Real Estate Investment Trust

July 20, 2010

In what it claims to accomplish, is REIT really worth the investment opportunity they say it is?

Recent reviews on REIT say that it is the next big thing in real estate. It is designed to “open up new investing opportunities in real estate” for investors and “give property companies a new venue to raise funds for their property ventures to unlock value in their income-generating real estate assets.”


REIT or The Real Estate Investment Trust of 2009 is RA 9856 that actually lapsed into law without the signature of President Gloria Macapagal-Arroyo on December 17, 2009. It was published in two newspapers of general circulation on January 25, 2010, and became effective on February 9, 2010, following the regulatory period of 15 days from date of publication.

The Securities and Exchange Commission had released the draft of the implementing rules and regulations (IRRs) for public comments last April 21. If I’m not mistaken, the final IRR is expected to become official within the next three months.


New to the local scene, REIT has been in use in other markets as far back as the 1960s. It is a stock corporation formed for the sole purpose of investing in income-generating real estate assets.

Its revenues are derived from owning and managing real estate such as “apartment buildings, office buildings, warehouses, medical facilities, hospitals, mixed industrial/office buildings, commercial and residential properties and even highways that collect toll fees.”

Designed to earn as such, the REIT will operate like a mutual fund than a trust. It will be managed by a portfolio manager like a mutual fund. Investors will measure the value and performance of a REIT through its net asset value (NAV) and operating costs.

But unlike a mutual fund, it is designed to invest in properties or real estate instead of stocks and bonds. Its earnings are not based on capital gains returns as mutuals often do but from dividends like any stock corporation.

It is not the same as the mortgage-backed securities (MBS), which securitizes cashflow from existing mortgages such as interest and principal payments on housing loans. REIT securitizes cashflows from existing property assets such as rent, leases and other forms of income.

REITs can be an equity trust, mortgage trust, or construction and development trust. They can also be a combination.

As an equity trust, it owns various income-generating real estate properties such as office buildings, shopping centers, malls, apartment houses, healthcare facilities, hotels, and resorts. As a mortgage trust, it acquires long-term mortgages on properties whose construction is completed. As a construction and development trust, it provides financing to developers during the initial construction of the building.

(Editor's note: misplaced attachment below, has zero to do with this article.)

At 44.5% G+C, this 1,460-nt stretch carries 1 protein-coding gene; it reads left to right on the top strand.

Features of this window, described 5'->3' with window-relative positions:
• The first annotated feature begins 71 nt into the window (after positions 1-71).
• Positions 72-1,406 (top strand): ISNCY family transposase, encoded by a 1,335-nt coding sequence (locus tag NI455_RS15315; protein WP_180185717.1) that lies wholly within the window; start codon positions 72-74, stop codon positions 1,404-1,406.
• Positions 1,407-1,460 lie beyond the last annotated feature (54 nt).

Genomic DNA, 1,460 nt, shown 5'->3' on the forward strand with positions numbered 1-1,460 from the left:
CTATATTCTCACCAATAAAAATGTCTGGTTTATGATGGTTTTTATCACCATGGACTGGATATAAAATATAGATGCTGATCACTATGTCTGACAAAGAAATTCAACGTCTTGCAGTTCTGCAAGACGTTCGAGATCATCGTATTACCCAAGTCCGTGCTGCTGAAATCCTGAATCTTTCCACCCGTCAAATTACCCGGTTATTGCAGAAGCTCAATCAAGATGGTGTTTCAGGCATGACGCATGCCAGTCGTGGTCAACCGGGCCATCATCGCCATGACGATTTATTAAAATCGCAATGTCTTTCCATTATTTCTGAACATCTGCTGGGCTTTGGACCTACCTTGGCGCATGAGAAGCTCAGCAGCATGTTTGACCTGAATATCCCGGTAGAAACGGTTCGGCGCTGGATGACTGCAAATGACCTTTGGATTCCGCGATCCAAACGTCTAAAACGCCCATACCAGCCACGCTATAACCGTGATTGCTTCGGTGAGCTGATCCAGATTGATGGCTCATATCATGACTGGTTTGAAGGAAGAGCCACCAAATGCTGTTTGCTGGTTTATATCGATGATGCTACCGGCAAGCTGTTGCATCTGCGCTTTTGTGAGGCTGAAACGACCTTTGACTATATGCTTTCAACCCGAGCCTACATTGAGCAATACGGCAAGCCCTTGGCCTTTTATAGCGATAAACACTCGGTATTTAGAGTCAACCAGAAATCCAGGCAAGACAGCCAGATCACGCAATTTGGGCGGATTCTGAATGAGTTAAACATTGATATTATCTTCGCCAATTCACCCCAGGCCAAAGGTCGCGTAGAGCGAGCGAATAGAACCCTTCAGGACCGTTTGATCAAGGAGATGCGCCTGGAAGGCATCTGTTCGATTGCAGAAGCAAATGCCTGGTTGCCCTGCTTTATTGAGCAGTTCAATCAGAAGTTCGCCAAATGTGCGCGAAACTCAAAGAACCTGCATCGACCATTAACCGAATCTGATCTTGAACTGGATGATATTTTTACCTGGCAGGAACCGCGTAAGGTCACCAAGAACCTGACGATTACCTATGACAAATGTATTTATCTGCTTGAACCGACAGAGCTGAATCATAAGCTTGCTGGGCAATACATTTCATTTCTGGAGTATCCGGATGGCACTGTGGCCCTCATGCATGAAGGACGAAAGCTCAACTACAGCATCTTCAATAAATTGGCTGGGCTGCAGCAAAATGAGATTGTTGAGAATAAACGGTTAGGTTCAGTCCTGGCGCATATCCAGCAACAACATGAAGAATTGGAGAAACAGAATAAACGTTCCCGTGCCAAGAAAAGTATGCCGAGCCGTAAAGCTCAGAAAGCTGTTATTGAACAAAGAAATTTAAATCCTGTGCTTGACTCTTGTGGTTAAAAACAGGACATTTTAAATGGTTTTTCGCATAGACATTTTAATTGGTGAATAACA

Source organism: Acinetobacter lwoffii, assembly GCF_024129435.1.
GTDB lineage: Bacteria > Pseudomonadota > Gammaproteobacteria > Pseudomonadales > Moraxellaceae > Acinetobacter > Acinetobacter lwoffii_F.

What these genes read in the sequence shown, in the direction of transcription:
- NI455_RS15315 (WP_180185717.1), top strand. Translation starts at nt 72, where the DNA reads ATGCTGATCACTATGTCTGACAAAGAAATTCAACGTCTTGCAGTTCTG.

Key features

The REIT company is a stock corporation that will engage in the ownership, management, leasing, acquisition, disposition, development, and expansion of property assets.

It must be listed in the Philippine Stock Exchange (PSE) with at least 1,000 shareholders owning a minimum of 50 shares each. It must have the minimum paid up capital of P300 million.

At least 90 percent of the net income of the REIT company must be distributed as dividends to its shareholders free of tax, as it is as well allowed to invest in foreign assets.

At least 75 percent of REIT assets must be income-generating real estate. Total borrowings and deferred payments may exceed 35 percent, but not more than 75% of the total deposited property value in the REIT.

Bottom line spin

By its key investment features, REIT looks attractive. It could certainly provide some new investing opportunity for the local investing public. It could further unleash locked values in the property portfolios of some good real estate companies.

There are several factors though that critically determines the viability and vibrancy of the business of a REIT company. The most important of which is the quality of the income-generating assets to be transferred in the property portfolio. They must be able to provide the cash flow to support dividend payments.

Among the listed companies that have expressed desire in raising funds through REIT, three companies stand out. A comparative look at the profile of their revenues will give us an idea on how they would probably provide the cash flow for the required dividend income of REIT investors as well as to who among them could probably better afford it.

Aside from the quality and nature of property assets transferred, a successful REIT company is also dependent on the quality and management competence of the fund manager and property manager appointed to realize investment objectives.